LATEST ADDITIONS

Michael Lavorgna  |  Feb 08, 2012  |  14 comments
District Judge Richard J. Sullivan said not so fast to Capital Records by denying their request to shut down start-up and pre-owned digital music site/shop ReDigi.

As reported by Ars Technica, ReDigi's founder John Ossenmacher had this to say to Capital Records:

Michael Lavorgna  |  Feb 08, 2012  |  0 comments
Daphne Oram, Private Dreams and Public Nightmares (Interpretations by Andrea Parker and Daz Quayle)

[Reader Edwin Wong gives us a nice eclectic list for the adventurous listener or the young at heart]

Daphne Oram, Daphne Oram, Private Dreams and Public Nightmares (Interpretations by Andrea Parker and Daz Quayle) (Aperture)

A dark re-work of original and unheard material from the archives of Daphne Oram (co-founder of the BBC Radiophonic Workshop), mixed by Andrea Parker and Daz Quayle. Digital and CD only.

Michael Lavorgna  |  Feb 07, 2012  |  1 comments
A big thank you to reader Brian R. for pointing us to three lovely and free downloads from Gimell:
Josquin - Missa De beata virgine and Missa Ave maris stella, The Tallis Scholars
Josquin - Missa Malheur me bat & Missa Fortuna desperata, The Tallis Scholars
Victoria - Lamentations of Jeremiah Victoria, The Tallis Scholars
Michael Lavorgna  |  Feb 06, 2012  |  4 comments
Confessions of a Happy Procrastinator
I’ll admit I dillied and dallied before writing this review. Part of the reason being the Rein Audio X-DAC doesn’t announce its presence in any overt way. Every time I went looking for it, I ended up just listening to and enjoying the music. And that’s all right by me.
Michael Lavorgna  |  Feb 02, 2012  |  9 comments

from MTV c.1993 featuring Michael Fremer! and Neil Young!
Michael Lavorgna  |  Feb 02, 2012  |  8 comments
Warren Zevon

[reader and frequent commenter deckeda shares an intimate recording]

My "Pick 1" is a 1976 Warren Zevon performance in a live radio studio broadcast. So it's basically a bootleg, but a sanctioned one available at archive.org (His son Jordan gave the approval.)

Michael Lavorgna  |  Feb 01, 2012  |  1 comments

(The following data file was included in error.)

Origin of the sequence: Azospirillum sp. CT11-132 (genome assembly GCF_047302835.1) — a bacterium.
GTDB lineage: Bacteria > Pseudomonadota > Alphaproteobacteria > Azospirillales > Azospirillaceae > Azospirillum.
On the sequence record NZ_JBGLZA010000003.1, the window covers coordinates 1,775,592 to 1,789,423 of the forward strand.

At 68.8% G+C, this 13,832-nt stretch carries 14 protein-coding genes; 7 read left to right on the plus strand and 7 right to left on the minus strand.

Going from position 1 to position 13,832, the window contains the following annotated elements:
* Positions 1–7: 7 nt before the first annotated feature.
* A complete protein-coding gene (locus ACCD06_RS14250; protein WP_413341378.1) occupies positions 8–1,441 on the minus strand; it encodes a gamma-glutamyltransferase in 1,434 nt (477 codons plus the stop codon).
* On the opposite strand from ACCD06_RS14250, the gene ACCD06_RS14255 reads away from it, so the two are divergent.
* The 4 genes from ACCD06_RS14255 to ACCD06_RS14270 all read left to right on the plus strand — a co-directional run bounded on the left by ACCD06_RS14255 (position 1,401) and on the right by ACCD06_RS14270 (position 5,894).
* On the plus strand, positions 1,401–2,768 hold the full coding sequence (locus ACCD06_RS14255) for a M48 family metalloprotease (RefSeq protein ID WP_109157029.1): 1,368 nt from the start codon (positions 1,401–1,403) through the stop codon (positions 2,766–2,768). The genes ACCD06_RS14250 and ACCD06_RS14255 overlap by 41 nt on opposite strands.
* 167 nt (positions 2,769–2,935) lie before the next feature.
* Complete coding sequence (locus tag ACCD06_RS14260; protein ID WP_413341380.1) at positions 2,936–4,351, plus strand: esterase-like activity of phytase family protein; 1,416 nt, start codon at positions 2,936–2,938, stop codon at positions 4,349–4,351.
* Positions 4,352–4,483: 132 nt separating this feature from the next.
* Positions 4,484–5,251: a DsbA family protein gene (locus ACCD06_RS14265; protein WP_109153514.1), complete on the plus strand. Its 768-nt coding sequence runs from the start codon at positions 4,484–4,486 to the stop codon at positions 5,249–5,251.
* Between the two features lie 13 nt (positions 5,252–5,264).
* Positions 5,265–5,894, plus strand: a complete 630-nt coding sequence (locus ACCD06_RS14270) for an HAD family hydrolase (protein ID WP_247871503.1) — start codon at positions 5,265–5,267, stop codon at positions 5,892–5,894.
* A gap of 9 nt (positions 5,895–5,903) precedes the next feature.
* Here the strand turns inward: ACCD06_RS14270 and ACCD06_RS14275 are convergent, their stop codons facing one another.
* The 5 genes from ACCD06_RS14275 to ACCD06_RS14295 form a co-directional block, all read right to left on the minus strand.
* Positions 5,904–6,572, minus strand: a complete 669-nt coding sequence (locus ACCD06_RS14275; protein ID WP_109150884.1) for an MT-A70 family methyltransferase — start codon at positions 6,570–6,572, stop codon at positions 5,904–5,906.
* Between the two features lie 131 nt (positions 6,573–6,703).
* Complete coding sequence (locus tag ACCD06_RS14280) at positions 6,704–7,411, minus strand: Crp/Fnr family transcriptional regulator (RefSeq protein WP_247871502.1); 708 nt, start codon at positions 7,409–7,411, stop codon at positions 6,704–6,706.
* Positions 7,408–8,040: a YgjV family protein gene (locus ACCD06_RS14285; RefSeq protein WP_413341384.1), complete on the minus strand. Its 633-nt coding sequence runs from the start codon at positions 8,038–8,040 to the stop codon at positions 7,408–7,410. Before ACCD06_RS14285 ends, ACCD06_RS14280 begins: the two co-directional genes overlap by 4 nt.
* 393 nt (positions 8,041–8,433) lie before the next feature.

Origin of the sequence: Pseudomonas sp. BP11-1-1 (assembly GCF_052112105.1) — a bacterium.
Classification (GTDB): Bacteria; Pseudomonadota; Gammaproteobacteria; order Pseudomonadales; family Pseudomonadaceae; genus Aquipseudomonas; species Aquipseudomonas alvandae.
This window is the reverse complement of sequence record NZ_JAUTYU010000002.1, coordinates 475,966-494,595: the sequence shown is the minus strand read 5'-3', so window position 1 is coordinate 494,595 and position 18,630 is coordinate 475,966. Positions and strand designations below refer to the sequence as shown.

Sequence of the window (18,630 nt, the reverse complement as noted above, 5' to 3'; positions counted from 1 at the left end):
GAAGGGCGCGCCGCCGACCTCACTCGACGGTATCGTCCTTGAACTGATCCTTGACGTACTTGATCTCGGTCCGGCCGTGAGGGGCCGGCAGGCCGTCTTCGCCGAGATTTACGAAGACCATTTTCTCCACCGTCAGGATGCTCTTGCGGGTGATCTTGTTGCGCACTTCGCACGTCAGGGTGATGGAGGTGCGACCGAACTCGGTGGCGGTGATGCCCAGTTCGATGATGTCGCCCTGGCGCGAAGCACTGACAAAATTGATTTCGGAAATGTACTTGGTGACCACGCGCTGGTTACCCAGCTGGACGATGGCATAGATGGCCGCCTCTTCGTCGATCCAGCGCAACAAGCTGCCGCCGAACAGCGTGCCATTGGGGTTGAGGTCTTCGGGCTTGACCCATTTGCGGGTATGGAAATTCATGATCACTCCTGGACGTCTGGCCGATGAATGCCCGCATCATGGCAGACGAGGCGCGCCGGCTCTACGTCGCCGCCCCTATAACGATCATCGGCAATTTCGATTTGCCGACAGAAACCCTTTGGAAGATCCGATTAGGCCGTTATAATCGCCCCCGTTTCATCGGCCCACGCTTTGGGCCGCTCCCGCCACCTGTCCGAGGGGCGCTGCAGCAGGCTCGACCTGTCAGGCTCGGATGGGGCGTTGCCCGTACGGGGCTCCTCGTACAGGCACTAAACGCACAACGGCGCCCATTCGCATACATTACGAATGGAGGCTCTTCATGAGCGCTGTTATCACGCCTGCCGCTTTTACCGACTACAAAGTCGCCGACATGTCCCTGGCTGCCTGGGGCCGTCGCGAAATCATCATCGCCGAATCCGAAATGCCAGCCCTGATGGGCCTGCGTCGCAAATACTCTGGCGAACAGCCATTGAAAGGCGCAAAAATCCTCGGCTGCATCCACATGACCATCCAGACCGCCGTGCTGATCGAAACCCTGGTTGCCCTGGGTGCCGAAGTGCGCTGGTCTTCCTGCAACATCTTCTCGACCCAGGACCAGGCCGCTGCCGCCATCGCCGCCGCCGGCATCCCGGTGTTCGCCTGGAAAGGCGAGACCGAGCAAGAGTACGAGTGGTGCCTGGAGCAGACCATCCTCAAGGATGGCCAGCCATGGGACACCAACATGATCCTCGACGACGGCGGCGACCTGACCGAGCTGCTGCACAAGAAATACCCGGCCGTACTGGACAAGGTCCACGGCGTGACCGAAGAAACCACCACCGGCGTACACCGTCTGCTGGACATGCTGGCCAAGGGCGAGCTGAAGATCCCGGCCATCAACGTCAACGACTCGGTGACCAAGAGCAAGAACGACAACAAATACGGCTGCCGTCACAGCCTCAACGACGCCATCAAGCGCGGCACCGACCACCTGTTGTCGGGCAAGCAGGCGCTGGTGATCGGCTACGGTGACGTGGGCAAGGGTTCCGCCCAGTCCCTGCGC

Sharon Van Etten

While Neil Young rightfully rails against the poor sound quality of the MP3, I still feel MP3 and other lossy formats have a use. And the best use is free access to music. Ya know, discovery. The wonderful "First Listen" series on NPR is currently streaming (at 128 kbps) the complete yet-to-be-released record Tramp from Sharon Van Etten. For free. The entire record. The idea is if you like it, you'll buy a real copy (and no, I do not mean the crappy iTunes or Amazon lossy download version—remember, do not pay for crappy quality lossy music). I've pre-ordered the Deluxe Bundle (LP + CD + more) from Jagjaguwar (official release date 02/07/12). See, it worked.

You can listen to Sharon Van Etten's "Tramp" in its entirety too. For free. You just have to click and listen before the release date (after that, NPR removes the music).

Michael Lavorgna  |  Feb 01, 2012  |  8 comments
Thanks to reader Mr. T for pointing us to this more recent and more extensive interview with Neil Young on AllThingsD.com where he expands on his distaste for the MP3.
Michael Lavorgna  |  Jan 31, 2012  |  3 comments
The PMP300 ($200) from Diamond Multimedia was among the first portable MP3 players to hit the market which it did in 1998. The diminutive PMP300 (3.5 x 2.5 x 0.625") came with 32MB of internal memory (about 1 hour of music at 128kbps) and also offered a Smart Media flash memory card slot for expansion of up to 128MB. The PMP300 housed a proprietary connector and the included cable connected it to your PC's parallel-port for copying your MP3s from PC to PMP300. Powered by a single AA battery, the PMP300 provided about 8 hours of music per battery.
Michael Lavorgna  |  Jan 30, 2012  |  0 comments
I recently sent 5 questions to Doug Graham, Naim Audio's International Sales Manager, and he was kind enough to respond to all of them. Naim Audio, as you more than likely know, have an extensive product line that includes each piece of the hi-fi puzzle from front end to speakers and everything in between. Naim has also developed an extensive product line centered around what they prefer to call 'streaming audio' as opposed to 'computer audio'. As the Editor of AudioStream, I won't argue the point. The Naim streaming audio product line includes Hard Disk Players/Music Servers, Network Players, DACs and All-in-one Players.

Naim appears to be addressing both the audiophile community as well as trying to draw in those people looking for better sound quality from their streaming media in a simple all-in-one device. With this in mind, I focused on the broader marker and the wide net Naim is casting. Without further ado, let's get on with the Q&A:

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